Gale McGee and the Archives
By Rodger McDaniel
The wonderful thing about choosing to write the biography of a historian is that historians do what they do. They leave behind so much material with which to work.
Gale McGee left thousands of files in hundreds of Banker’s boxes filled with speeches, letters, and personal reminiscences spanning his lifetime. When I first looked over the mountain of paper I thought to myself, “I’m sure I won’t need to scrutinize every piece of paper in every one of those folders.” Wrong!
Early on, I pulled a folder from a box, labeled “McGee Memoirs.” Inside was another file marked “Diabetes.” The former Senator was plagued by the disease his entire life. I opened the file thinking I’d find personal reflections on what it was like to be diabetic. What I found, instead, was a never before told story about the most prominent Senate spokesperson for the war in Vietnam. McGee served as U.S. senator from Wyoming from 1959 through 1977.
Early in life, McGee was an isolationist. He attended a Charles Lindbergh “America First” rally in Chicago in 1940. In that year’s presidential election, he voted for the socialist anti-war candidate Norman Thomas, not the Democratic Party’s nominee, Franklin Roosevelt.
Opening the “Diabetes” file, I found a letter from McGee to his Selective Service Board.
“I conscientiously object,” the letter announced, “to serving in the armed forces of this country.” Wouldn’t his Republican adversaries have loved to have known that?
That was before Pearl Harbor. After December 7, 1941, Norman Thomas reversed his anti-war stance, the America First Committee dissolved, and Gale McGee asked his draft board to amend his status to 1A. He soon received his draft notice. It was during his Army physical that he learned he had a severe case of diabetes. These historically important letters were tucked away in a file marked “Diabetes.”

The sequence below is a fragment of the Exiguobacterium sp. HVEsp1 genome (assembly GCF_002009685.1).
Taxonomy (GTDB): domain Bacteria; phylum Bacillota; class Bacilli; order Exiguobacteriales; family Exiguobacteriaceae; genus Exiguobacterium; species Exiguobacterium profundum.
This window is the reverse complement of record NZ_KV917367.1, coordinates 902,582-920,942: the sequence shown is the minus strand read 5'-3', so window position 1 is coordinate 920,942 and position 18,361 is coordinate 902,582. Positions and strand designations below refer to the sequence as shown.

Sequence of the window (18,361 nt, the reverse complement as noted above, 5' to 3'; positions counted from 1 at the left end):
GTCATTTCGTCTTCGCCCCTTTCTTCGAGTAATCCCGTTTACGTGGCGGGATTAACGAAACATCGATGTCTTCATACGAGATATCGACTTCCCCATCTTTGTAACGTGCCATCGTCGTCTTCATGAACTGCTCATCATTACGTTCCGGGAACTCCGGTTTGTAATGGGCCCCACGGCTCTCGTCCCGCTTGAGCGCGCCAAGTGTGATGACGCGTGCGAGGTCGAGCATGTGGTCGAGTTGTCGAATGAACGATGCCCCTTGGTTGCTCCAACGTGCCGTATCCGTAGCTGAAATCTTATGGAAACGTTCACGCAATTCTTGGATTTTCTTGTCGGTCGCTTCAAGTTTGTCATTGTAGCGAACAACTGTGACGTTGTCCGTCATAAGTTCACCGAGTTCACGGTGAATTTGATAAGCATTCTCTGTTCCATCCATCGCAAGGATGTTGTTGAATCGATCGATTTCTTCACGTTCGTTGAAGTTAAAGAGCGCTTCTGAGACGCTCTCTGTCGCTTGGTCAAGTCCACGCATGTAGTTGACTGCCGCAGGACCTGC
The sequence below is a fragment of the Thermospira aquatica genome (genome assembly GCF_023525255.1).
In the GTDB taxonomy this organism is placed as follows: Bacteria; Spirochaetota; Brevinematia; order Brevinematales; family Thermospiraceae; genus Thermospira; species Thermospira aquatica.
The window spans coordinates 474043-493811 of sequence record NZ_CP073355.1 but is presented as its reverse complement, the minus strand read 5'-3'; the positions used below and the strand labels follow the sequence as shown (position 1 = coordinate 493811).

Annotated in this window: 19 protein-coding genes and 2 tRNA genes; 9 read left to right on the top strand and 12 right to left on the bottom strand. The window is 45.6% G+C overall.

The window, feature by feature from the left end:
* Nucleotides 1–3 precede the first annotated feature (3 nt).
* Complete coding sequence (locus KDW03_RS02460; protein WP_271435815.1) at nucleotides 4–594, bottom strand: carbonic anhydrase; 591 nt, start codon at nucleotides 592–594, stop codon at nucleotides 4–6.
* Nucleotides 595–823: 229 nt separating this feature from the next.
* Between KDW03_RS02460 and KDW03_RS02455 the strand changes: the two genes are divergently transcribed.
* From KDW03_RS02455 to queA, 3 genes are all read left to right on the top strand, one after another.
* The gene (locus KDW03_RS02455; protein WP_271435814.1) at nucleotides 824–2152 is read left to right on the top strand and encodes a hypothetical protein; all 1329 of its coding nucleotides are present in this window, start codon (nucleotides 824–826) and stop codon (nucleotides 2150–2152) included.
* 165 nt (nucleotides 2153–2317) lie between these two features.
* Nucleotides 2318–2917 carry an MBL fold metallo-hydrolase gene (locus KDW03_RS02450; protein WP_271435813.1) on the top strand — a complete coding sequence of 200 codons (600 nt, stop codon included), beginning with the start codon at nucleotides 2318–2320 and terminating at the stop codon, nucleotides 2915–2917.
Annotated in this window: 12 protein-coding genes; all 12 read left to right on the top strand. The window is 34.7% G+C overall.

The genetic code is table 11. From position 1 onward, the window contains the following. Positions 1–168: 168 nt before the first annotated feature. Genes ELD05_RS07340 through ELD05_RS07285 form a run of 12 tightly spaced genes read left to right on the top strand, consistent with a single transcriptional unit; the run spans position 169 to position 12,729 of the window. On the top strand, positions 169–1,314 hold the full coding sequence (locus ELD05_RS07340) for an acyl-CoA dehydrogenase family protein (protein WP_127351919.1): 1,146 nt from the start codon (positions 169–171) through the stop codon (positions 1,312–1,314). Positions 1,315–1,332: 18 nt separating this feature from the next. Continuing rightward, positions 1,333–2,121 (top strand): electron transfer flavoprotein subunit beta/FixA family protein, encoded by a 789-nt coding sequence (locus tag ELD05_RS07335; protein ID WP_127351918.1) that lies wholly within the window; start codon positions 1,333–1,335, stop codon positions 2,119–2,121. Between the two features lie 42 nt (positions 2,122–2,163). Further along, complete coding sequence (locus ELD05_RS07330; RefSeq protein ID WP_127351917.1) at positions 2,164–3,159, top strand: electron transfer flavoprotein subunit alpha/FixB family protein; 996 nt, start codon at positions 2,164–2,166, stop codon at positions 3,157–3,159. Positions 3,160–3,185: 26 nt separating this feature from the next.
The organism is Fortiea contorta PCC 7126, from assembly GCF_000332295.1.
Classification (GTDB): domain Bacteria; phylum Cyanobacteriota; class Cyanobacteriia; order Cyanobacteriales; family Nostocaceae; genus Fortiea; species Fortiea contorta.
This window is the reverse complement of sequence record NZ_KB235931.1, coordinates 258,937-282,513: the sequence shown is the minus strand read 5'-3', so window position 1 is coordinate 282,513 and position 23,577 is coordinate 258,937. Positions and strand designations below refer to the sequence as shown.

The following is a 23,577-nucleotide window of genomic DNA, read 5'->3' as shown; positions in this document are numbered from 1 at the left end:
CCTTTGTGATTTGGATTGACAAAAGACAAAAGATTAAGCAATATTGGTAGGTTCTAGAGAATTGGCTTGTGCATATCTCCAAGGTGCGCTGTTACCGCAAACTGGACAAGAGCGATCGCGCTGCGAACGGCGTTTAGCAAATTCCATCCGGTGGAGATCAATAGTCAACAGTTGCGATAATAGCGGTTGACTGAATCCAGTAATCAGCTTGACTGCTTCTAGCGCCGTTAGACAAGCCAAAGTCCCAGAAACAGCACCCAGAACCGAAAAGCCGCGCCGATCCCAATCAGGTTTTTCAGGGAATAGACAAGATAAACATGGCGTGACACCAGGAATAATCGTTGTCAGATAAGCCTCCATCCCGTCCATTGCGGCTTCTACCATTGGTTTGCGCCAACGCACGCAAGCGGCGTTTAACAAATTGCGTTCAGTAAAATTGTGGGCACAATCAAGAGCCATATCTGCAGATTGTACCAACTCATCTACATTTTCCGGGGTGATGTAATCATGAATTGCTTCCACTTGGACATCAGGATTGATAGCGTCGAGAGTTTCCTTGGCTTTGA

I decided I had to search through every one of the 442 boxes of McGee’s papers. What a wonderful journey it was! Hardly a file folder was opened without discovering anecdotes about the life of a man who served as Wyoming’s United States Senator for 18 years. Before that, Dr. McGee achieved legendary status as a University of Wyoming history professor. After the Senate, he was the ambassador to the Organization of American States, largely responsible for the ratification of the Panama Canal Treaties.
The stories told in those dusty folders gave life to the biography of a public servant who died three decades ago. Certainly, there was a great deal of political information, but those who wade through it all will find the biography of an avid Wyoming outdoorsman, as well.
When he was recruited to teach at the University of Wyoming, a colleague urged him to speak with others who had been there. He called an old friend who had taught at UW for three years. “I don’t think you’ll like it there,” the colleague said. McGee asked why. “There’s not a legitimate supper club within a hundred miles and not a legitimate theater within 150 miles.” McGee asked, “What do people do there?” The friend said, “All they do is catch trout and shoot deer.” McGee said, “Sign me up,” and headed for Laramie.
The first thing the renowned Wyoming historian T.A. “Doc” Larson said his new colleague said was, “Let’s go fishing.” And, they did, often, as they became life-long friends.
He journaled about the time he was treed by an angry moose while fishing and the day he hunted pheasants in a South Korean minefield, while a General sent subordinates to retrieve the birds. There was a small spiral notebook containing handwritten notations for every day he fished from 1946 until he left for the Senate in 1959. He duly recorded the date, name of the stream or river, the type of fly he used, and how many fish he caught.
That was the sort historic record a historian like Gale McGee left for a biographer and it is why the American Heritage Center at the University of Wyoming is such a gem.